As my friends know — and some of my online friends and associates know all too well — this has been a particularly tough year for me as all things medical are related. Because of that fact and to go along with my ongoing commentary about health care and insurance, I thought I’d draw on some recent experiences to directly address the health care side of the issue.
The fact is, this valley is blessed with the most compassionate and caring folks at every level of health care I’ve ever experienced.
Let’s start with our paramedics, because they’re always my first point of contact when it comes to my parents — outside of a very professional and attentive 911 staff that dispatches them. Every time I’ve seen these folks in action, they’re caring, compassionate, sensitive to my parents’ particular situations and as kind as I could ever want. While our situations were not “emergencies,” the paramedics were a godsend to a worried family in getting my dad where he needed to go.
The paramedics took my dad to the emergency room at the hospital of his choice. There, the ER staff was professional throughout two visits. Despite the fact we basically came in with the same symptoms for dad, each visit was handled as its own occasion with the same attention towards dad, his condition and his “story telling.” Their patience and compassion have been evident and overflowing.
Now, I’ll take a few lines to tell you that, yes, I got impatient while waiting — and still waiting — for test results. I was a little upset when things that were checked for came up negative and dad went home on Saturday. It takes a lot out of a son’s patience and well-being when he has to call 911 again and take dad back to the emergency room. You know what? That’s all on me. It certainly is not on the folks who treated dad Saturday based on what we told them was wrong.
Here’s why. As Americans we have come to expect — and worse, demand — that our medical needs are addressed immediately and fixed by the time we leave the doctor’s office or hospital. Do you know why that is? Because most of the time, they indeed are and we expect to the point where we ignore that diagnosis and healing sometimes actually take longer, as was the case with dad. And I’m OK with that.
Dad’s condition and symptoms changed to where new tests and diagnosis were needed. The fact is, the hospital had ruled out a whole bunch of things that dad’s condition was not the first time and he went home feeling pretty good. The next day, new tests were ordered based on dad’s changing condition. Because of that, treatment was ordered and dad was checked into the hospital to get things stabilized and comfortable. While all of this was happening over two days, the staff and doctors took the time to explain everything they were doing and what to expect. Heck, the patience shown alone in getting dad’s IVs set is worth giving the staff two thumbs up. The doctors were caring and made sure we completely understood exactly what was needed to find out what was wrong and how long it would take. And ,yes, plenty of time passed while we were waiting — as though ER wait times fly by — but while we were waiting, things behind the scene were put in motion to get dad better.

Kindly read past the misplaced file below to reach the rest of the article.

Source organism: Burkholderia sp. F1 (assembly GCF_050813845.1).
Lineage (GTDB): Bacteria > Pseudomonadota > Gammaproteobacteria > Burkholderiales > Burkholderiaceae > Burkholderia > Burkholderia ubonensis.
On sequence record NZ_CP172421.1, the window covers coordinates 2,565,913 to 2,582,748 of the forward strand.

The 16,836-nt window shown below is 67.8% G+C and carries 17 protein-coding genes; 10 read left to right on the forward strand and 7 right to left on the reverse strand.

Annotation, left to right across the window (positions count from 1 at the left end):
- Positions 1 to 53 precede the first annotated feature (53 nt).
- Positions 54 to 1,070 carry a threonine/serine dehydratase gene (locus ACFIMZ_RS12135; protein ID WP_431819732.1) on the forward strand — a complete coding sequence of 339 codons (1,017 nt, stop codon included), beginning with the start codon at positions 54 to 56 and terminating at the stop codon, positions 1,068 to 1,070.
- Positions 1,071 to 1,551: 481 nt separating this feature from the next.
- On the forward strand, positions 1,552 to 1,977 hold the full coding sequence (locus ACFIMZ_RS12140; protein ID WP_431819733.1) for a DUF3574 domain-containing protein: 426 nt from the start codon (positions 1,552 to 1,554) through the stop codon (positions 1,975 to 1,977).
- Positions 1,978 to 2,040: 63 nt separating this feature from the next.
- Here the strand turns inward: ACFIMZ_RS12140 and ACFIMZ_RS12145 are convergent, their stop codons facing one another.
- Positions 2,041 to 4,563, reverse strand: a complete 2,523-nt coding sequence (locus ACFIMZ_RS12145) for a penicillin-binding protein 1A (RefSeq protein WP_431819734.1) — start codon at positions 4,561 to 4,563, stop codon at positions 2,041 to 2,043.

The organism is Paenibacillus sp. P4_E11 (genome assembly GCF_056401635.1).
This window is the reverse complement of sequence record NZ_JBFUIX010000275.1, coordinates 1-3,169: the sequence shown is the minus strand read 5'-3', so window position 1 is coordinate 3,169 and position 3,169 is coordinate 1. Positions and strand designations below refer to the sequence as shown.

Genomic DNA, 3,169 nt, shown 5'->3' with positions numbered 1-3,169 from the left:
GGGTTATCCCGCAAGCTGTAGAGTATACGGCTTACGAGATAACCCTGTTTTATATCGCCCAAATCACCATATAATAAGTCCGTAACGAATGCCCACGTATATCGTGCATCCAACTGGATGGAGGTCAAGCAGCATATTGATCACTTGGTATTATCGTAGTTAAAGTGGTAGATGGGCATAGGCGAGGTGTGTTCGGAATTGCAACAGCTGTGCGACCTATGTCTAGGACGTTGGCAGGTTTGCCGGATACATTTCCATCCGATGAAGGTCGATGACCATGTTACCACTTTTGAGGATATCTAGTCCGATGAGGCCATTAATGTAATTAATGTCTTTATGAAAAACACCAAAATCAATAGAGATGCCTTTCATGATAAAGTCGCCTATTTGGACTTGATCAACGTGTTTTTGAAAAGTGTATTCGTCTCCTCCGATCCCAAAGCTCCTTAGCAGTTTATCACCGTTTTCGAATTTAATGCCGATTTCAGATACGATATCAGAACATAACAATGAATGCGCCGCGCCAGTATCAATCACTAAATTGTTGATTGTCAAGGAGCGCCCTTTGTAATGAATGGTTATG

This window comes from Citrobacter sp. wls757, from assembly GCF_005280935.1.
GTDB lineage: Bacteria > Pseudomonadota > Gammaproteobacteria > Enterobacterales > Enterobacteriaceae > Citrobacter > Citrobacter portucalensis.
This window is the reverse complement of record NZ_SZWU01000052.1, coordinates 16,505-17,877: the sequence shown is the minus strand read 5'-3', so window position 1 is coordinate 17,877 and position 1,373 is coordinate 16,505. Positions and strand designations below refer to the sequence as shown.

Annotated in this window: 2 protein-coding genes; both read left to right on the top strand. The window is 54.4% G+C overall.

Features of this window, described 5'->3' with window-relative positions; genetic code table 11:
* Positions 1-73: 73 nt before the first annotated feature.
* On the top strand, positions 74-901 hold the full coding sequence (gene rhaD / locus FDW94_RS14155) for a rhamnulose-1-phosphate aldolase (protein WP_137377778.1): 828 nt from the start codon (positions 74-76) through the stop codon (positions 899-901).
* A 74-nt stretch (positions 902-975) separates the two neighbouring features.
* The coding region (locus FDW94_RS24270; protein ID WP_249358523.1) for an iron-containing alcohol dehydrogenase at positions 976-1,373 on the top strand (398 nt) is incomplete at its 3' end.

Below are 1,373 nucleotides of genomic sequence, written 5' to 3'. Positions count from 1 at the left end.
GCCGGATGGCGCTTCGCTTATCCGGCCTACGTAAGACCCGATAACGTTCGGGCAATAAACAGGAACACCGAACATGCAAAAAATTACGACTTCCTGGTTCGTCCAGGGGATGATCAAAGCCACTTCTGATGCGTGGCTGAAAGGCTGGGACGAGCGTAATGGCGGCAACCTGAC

That’s interesting to note because we weren’t waiting in the lobby of some state-run hospital to be triaged with 30 other folks receiving no care or observation, all while hoping our number came up. On each occasion, dad was in his own exam room and had been visited by nurses and doctors before I even got there. Folks, we need to understand this doesn’t happen in other countries. Do a Google search as to how folks are treated when they go to the ER and then thank the Lord you live in the good ol’ USA.
As I mentioned about the wait, that’s a limited sidebar on the overall experience. The fact is, dad had to wait at least 24 hours for some of his tests to even start showing results. That meant dad had to be admitted. Guess what? From the moment the doctor left dad’s exam room it took less than 30 minutes to be in a room, hooked up for IVs, fed and given some pain medicine so dad could sleep.
I can’t think of one thing to be concerned about, let alone complain about, for that kind of quality health care.
I guess this column in between the other columns says one thing. This whole thing isn’t about health care. There’s no better quality of that anywhere in the world compared to here. It’s about control of the industry.
If you want to lose the quality we complain about here, keep supporting single payer, government-run care. If you have experienced the professionalism and compassion of our local health care folks, get the government out of it. Because these local folks are amazing in spite of our government’s meddling.